24. Reyes, F. I., R. C. Boroditsky, J. S. D. Winter and C. Faiman. 1974. Studies on human sexual development. II. Fetal and maternal serum gonadotropin and sex steroid concentrations. J. Clin. Endocrinol. Metab. 38: 612–617.PubMedCrossRefGoogle Scholar
  25. Roosen-Runge, E. C. 1964. Primordial germ cells and the spermatogonia. In: Congenital Malformation, p. 32, International Medical Congress, New York.Google Scholar
  26. Wachtel, S. S., G. C. Koo, W. R. Breg, H. T. Thaler, G. M. Dillarad, I. M. Rosenthal, H. Dosik, P. S. Gerald, P. Saenger, M. New, E. Lieber and O. J. Miller. 1976. Serological detection of a Y-linked gene in XX males and XX true hermaphrodites. New England J. Med. 295: 750–754.CrossRefGoogle Scholar
  27. Wachtel, S. S., G. C. Koo, S. Ohno, A. Gropp, V. G. Del, R. Tan-travahi, D. A. Miller and O. J. Miller. 1976. H-Y antigen and the origin of XY female wood lemmings (Myopus schisticolor). Nature 264: 638–639.PubMedCrossRefGoogle Scholar
  28. Whiting, P. W. 1932. Reproductive reactions of sex mosaics of a parasitic wasp, Habrobracon inglandis. J. Comp. Psychol. 14: 345–346.CrossRefGoogle Scholar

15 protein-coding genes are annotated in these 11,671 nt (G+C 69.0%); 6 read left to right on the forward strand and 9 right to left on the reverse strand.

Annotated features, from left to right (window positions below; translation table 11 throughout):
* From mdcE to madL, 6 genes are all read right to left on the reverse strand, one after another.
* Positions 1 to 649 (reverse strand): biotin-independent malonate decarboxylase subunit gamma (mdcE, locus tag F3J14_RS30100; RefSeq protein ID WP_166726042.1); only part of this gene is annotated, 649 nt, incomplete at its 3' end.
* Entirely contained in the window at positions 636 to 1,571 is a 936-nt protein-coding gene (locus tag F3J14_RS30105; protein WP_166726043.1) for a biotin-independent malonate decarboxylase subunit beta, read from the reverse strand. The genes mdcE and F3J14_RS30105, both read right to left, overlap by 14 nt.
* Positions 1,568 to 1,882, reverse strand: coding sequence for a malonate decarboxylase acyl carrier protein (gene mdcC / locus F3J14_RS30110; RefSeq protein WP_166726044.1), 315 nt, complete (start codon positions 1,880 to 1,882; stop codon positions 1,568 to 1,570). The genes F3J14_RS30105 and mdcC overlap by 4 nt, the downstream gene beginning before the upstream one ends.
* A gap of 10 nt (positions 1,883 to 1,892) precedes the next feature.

29. Whitten, W. K. 1975. Chromosomal basis for hermaphroditism in mice. In The Developmental Biology of Reproduction, 33rd Symp. of the Society for Developmental Biology. Academic Press, New York.Google Scholar
  30. Zenzes, M. T., U. Wolf, E. Günther and W. Engel. 1978. Studies on the function of H-Y antigen: Dissociation and reorganization experiments on rat gonadal tissue. Cytogenet. Cell Genet. 20: 365–372.PubMedCrossRefGoogle Scholar

Copyright information

© Plenum Press, New York 1978

Authors and Affiliations

  • Susumu Ohno
    • 1
  1. 1.Department of BiologyCity of Hope National Medical CenterDuarteUSA

Personalised recommendations